You've heard of being a copycat, but what about a copyflap? That's apparently just what birds are doing when flying in a V-formation, something that's frequently seen when giant flocks migrate across the skies each year. A new study published by the Royal Veterinary College in Hatfield, UK suggests birds keep an eye on the leader, as well as their place in a formation, matching their flaps to ride waves of thin, spiraling air sent off by the lead bird and those who follow. The practice saves the animals behind the leader considerable effort as they flap on the updrafts, something that comes in handy over migrations that can stretch thousands of miles.
Birds with accelerometers and GPS
Finding out the specific energy savings and conditions for flying in formation was no easy task. Researchers spent nearly a month tracking a group of Northern bald ibises from Austria to Italy, with 14 of those birds sporting GPS loggers and accelerometers to track wing flap activity. Those birds were trained from a young age to follow humans, something the team took advantage of by flying an ultralight aircraft to watch the animals for long periods of time as they traversed the skies. Even so, the research team managed to capture just a single seven-minute-long stretch where the birds were in ideal formation, and where it was easy to see how each bird adjusted while in position.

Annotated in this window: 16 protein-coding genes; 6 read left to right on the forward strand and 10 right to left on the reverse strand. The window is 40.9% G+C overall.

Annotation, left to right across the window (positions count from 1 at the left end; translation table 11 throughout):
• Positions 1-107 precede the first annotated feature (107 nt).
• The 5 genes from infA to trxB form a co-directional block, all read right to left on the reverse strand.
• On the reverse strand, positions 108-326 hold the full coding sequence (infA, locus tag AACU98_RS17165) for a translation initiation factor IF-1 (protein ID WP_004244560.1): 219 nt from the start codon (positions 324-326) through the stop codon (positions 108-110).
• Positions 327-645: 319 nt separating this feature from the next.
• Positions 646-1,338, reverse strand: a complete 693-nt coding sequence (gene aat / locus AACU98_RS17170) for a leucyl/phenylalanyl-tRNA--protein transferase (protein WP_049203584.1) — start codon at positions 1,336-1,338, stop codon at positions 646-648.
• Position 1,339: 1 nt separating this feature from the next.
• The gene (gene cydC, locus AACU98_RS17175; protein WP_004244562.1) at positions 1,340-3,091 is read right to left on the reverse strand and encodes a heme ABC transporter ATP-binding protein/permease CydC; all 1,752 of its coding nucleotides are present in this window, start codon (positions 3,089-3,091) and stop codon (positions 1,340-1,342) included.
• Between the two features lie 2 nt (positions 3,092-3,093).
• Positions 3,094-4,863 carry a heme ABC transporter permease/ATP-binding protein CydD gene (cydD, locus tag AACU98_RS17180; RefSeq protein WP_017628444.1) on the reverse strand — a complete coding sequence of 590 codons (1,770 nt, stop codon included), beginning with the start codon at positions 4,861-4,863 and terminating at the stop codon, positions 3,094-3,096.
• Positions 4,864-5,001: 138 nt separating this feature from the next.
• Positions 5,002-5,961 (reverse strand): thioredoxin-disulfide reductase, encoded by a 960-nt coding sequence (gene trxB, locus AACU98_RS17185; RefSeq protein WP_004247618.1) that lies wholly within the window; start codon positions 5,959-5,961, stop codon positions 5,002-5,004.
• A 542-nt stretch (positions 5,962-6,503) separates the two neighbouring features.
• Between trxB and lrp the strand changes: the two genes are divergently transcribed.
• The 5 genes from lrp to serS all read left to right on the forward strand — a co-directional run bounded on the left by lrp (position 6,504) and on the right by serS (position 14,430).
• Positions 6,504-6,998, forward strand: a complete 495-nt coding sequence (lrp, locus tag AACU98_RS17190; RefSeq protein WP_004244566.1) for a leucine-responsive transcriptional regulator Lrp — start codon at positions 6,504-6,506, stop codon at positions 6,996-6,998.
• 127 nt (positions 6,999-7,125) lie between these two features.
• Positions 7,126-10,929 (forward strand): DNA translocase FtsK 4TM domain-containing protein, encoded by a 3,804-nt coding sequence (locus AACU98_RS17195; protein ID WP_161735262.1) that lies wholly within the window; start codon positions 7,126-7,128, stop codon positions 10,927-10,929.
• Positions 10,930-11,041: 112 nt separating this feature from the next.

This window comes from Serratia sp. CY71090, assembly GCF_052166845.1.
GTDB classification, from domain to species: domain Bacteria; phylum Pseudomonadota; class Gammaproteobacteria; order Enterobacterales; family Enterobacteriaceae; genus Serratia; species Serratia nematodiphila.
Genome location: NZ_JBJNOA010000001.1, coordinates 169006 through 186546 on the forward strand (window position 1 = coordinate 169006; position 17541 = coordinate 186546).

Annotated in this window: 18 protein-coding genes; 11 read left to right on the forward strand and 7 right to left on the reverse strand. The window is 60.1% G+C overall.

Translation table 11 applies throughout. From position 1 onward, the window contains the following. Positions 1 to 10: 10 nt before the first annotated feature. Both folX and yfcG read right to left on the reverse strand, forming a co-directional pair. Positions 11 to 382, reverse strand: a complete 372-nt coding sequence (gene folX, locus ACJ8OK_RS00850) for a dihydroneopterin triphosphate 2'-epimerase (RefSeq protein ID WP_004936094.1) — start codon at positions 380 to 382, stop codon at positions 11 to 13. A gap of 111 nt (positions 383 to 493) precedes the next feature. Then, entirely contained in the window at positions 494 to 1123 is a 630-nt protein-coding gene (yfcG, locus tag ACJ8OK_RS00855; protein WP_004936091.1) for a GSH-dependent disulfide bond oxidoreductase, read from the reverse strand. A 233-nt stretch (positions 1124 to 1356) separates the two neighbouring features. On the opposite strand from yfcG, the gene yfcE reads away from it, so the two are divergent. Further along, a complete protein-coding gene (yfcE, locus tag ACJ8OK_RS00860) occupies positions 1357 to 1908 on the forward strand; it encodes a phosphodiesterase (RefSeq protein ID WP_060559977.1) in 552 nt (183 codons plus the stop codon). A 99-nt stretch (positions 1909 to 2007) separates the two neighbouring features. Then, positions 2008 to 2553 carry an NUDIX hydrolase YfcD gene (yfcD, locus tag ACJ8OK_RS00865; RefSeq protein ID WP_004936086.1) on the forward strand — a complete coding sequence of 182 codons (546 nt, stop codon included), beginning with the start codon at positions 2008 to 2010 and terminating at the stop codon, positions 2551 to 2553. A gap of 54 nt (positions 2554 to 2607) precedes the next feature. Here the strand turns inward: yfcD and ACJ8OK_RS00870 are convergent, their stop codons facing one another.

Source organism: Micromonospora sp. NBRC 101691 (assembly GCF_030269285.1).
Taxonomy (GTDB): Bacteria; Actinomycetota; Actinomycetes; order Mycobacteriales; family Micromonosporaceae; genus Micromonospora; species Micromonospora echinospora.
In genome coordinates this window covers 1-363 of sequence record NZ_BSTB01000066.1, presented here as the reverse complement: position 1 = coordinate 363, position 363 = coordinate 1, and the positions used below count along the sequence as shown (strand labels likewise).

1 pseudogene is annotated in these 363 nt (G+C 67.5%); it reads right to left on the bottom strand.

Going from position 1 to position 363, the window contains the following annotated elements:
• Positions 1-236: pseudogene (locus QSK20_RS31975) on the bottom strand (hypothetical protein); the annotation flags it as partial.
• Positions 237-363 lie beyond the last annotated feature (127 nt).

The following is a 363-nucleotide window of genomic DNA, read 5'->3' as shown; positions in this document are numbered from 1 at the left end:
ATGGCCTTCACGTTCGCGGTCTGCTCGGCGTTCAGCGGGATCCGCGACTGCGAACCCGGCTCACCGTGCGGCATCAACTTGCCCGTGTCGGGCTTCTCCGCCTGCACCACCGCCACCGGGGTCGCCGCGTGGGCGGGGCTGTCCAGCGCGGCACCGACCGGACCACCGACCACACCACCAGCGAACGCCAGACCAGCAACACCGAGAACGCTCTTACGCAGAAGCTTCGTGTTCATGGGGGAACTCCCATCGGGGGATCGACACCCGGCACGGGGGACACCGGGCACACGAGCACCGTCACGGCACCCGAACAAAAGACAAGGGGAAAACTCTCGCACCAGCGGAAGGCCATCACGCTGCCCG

The research could lead to a deeper understanding of whether there are differences in patterning among bird species, as well as how to carry over the techniques to human creations like airplanes and drones. You can watch a detailed video of the birds in flight, as well as see how the sensors were used, over at Nature.